TRUE STORIES: DEREK


More 4 - Tuesday 19th February 2008 - 10.00pm

I feel I have 'known' Derek Jarman for a very long time. His maverick creativity crashed into my life in the early 1980s when I saw a double bill of 'Jubilee' and 'The Tempest'. His iconoclastic work set me off on a path to understand more about this glittering jewel of a man. And so began a deeply felt empathy for him, personally, and his works, taking in his myriad books, films and garden until his untimely death in 1994. He was not only the latest in a long line of British artists and filmmakers who for me are intrinsically British (the twilight of Empire seemed to be written into his DNA) but he was also an artist who deliberately and unapologetically fanned life back into the dying embers of that very elusive concept - 'Englishness'.

For some time now, and like some of his erstwhile British bedfellows (especially Michael Powell and the maker of this documentary Isaac Julien), his pioneering adventures in cinema have faded into the background and no one has emerged to take up this particular stance and to communicate it in such a passionate way. Yes, we still have British directors making so-called British films but I can't get a sense of a director who is also interested in the abstract, visual pleasures of cinema as well as its intellectual and political dimensions. As Tilda Swinton passionately points out in her eulogy during Isaac Julien's vivid documentary portrait, market forces more or less decide what gets made and for whom these days.

I didn't always agree with Derek's politics or indeed some of his artistic decisions but whatever his stance or argument it was his passion most of all that shone through. He describes his early sex-life as 'frozen' until he was 22 as a result of scarring childhood experiences and offers that most of his relationships were platonic rather than rampantly sexual. This gentle man just seems personally at odds with the post 1970s era that he matured in but he would defend anyone's right to have relationships that eclipsed the platonic and were purely physical. He was an inspiration to me as an artist, a filmmaker, a writer, a gardener and an activist. A truly Renaissance man in a time when they were rapidly going out of fashion.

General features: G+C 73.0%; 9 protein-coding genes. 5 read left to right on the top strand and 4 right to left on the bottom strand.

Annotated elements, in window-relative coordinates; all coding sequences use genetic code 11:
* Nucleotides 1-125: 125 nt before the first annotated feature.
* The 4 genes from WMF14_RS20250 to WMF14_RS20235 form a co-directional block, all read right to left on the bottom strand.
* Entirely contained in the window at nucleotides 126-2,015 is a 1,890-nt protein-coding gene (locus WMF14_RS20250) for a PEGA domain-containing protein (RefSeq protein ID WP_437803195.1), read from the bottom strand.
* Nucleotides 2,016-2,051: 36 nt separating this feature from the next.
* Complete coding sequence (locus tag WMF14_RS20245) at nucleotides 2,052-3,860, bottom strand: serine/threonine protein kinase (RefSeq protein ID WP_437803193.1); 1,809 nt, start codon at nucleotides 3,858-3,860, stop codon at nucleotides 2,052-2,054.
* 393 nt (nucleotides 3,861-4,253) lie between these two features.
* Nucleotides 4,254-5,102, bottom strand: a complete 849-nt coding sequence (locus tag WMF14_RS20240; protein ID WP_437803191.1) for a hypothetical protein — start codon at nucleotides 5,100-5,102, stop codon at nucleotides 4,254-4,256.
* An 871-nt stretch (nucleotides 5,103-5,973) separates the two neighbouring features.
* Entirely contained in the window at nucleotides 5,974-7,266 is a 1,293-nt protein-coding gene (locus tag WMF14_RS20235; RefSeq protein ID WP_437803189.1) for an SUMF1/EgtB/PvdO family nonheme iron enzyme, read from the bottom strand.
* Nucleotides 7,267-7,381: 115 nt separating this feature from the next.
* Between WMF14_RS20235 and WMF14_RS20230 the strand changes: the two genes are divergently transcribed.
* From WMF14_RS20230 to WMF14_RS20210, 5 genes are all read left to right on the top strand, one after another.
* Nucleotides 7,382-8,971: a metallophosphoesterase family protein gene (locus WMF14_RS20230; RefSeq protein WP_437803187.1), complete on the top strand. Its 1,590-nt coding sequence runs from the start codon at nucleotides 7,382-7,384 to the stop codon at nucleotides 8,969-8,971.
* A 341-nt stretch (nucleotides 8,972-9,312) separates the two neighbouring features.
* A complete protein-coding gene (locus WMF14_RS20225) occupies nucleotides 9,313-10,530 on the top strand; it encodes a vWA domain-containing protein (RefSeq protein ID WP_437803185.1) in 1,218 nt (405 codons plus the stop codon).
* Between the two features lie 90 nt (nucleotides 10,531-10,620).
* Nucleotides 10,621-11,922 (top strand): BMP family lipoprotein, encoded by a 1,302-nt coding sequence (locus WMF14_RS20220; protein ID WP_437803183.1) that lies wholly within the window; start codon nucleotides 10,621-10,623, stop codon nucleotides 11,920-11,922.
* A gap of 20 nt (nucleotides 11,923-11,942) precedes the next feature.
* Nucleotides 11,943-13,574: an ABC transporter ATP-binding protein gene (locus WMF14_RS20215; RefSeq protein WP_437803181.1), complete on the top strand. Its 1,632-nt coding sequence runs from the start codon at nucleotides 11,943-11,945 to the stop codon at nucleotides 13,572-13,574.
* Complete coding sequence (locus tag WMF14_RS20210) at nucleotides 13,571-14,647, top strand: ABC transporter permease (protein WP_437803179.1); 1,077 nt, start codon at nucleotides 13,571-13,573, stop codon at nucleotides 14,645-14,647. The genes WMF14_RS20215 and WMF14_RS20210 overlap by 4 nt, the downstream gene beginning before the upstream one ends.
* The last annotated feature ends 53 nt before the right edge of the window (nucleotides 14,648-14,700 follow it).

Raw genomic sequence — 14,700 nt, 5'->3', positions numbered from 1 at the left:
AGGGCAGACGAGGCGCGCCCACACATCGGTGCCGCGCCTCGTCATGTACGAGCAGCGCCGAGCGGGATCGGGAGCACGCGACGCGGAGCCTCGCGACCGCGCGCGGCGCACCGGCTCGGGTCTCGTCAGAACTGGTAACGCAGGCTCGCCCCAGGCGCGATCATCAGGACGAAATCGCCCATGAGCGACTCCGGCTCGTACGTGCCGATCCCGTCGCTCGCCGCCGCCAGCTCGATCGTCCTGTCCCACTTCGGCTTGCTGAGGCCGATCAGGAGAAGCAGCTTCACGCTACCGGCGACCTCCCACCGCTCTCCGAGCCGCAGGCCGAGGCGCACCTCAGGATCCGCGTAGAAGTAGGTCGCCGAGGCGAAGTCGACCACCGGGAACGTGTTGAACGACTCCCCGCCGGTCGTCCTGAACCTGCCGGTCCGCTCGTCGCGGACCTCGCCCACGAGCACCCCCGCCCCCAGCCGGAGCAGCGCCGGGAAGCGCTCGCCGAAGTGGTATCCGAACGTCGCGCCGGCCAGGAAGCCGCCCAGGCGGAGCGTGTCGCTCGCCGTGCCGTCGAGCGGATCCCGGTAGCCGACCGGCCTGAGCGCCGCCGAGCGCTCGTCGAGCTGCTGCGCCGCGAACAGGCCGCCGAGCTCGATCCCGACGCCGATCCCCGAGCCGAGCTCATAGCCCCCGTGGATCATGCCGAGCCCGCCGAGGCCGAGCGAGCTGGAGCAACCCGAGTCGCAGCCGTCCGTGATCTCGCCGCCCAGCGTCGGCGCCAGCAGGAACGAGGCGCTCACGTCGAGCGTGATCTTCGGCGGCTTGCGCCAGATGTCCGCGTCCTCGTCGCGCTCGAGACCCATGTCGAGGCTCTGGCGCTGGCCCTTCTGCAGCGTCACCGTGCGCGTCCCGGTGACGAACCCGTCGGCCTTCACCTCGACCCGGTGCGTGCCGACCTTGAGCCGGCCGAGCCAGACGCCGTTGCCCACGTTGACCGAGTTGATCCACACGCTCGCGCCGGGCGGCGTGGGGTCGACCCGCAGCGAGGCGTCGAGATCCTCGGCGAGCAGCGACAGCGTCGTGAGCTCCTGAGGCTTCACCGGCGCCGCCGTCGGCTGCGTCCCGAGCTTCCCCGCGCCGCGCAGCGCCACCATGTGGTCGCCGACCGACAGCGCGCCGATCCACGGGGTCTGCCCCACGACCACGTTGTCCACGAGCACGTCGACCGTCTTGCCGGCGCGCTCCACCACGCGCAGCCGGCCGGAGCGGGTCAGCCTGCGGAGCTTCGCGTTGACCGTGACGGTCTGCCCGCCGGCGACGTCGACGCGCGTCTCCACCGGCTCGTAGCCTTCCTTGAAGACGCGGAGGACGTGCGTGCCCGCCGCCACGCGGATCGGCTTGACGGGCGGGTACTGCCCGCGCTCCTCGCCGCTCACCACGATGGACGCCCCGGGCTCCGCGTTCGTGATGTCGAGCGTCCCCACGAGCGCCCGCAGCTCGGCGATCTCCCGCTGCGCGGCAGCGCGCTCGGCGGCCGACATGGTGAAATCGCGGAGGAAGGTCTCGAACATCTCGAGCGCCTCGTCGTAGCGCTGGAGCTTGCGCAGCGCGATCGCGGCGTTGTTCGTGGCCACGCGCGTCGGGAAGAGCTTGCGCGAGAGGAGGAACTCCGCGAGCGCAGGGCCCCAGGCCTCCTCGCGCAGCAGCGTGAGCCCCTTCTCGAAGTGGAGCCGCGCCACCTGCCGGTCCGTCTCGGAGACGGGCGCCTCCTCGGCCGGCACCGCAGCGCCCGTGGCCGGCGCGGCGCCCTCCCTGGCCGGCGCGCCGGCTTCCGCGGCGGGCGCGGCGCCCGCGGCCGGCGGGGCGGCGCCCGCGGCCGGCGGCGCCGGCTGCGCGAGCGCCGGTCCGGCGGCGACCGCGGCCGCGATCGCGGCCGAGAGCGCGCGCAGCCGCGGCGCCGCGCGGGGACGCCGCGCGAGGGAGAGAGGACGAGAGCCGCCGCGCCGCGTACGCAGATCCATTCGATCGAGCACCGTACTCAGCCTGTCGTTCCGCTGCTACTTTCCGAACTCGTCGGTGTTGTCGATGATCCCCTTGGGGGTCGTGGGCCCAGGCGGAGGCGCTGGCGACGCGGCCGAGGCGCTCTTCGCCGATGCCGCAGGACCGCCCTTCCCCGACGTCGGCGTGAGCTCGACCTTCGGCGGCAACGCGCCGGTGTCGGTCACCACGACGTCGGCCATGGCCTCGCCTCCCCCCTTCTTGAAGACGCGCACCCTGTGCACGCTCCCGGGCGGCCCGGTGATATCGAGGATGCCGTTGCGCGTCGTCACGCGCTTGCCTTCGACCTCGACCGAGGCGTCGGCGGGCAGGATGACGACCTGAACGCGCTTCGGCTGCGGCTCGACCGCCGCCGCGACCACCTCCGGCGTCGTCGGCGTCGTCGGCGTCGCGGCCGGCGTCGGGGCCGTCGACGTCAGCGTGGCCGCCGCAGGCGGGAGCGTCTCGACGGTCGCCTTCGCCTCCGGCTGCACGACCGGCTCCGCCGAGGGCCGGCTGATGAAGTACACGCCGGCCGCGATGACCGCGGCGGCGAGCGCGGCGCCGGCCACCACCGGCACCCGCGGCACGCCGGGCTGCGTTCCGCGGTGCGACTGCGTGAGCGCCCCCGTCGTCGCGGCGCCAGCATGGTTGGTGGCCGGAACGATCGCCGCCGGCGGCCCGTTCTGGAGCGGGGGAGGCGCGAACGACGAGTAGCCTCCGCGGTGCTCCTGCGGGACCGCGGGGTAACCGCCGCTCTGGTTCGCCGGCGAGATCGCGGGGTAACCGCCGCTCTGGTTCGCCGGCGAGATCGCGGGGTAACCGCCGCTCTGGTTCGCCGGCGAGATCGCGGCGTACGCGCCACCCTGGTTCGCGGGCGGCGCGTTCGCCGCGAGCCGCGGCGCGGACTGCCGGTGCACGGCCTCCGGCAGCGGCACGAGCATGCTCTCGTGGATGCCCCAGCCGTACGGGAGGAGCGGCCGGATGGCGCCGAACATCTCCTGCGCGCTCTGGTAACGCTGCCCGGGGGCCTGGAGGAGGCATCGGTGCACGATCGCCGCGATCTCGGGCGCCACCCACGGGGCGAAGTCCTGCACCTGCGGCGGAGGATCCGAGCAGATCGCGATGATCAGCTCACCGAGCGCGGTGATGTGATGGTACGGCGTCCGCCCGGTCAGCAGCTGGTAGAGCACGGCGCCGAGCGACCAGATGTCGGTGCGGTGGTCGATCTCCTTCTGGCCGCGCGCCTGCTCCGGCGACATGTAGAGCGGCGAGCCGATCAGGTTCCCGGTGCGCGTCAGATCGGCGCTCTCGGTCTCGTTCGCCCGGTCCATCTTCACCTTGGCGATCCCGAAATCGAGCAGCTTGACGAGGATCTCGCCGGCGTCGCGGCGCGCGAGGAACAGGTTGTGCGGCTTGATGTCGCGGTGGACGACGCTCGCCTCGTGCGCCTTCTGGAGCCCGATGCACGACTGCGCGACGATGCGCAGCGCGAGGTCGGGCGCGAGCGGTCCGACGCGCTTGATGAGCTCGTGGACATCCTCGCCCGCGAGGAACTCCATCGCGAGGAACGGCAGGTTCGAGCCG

Julien's documentary beautifully fuses together Jarman's home movies (looking very Powell like in their saturated colour and war-time atmosphere), many clips from the vivacious Super 8s (such as 'Bankside'), sequences from TV interviews and his films and weaves into them a one-on-one interview conducted by Colin McCabe in 1990, I believe, as well as tantalising glimpses of Jarman's archive. I could happily spend days leafing through all those huge scrapbooks of his.

I was very emotional after watching this. Though I never met the man (I was only aware of him personally through a mutal friend, Roger Cook) I've always felt he was a kindred spirit as an artist, a writer and certainly in the way that he connected with the gay cultural experience much later in life than his contemporaries which therefore provided him with wisdom that was often direct and uncompromising. Julien captures Jarman in the twilight of his years before the ravages of AIDS took him away from us. Even in the grip of the disease he was ebullient, defiant and so very public at a time when many sufferers would rather die in silence. The films, especially 'Sebastiane', 'Jubilee', 'Caravaggio', 'The Last Of England' (which contains his entire philosophy on the state of England) 'The Garden' and 'Blue'(a stunningly personal AIDS memoir) are the pinnacle of his cinematic legacy but we should not forget his public stance about homosexuality and AIDS in politically repressive times and the sheer delight of that garden in Dungeness. Julien manages to capture it all as part of an alternative history of Britain between the 1960s and the 1990s that is also moving and elegant.

If you don't know about Derek's work then watch the season of films on More 4 ('Blue', 'Sebastiane' and 'Caravaggio') and go and take a look at the retrospective exhibition that accompanies this documentary which is on at the Serpentine from February 23rd 2008, curated by Julien. Crowning this tribute to Derek is the launch of the Film London and More4 Jarman Award, in partnership with the Serpentine Gallery and 3 Minute Wonder. This is to be an annual prize inspired by Jarman. Let's hope that it allows the emergence to take place of those film makers operating at the fringes of visual culture and who have something relevant to say.

Serpentine Gallery - Jarman Retrospective

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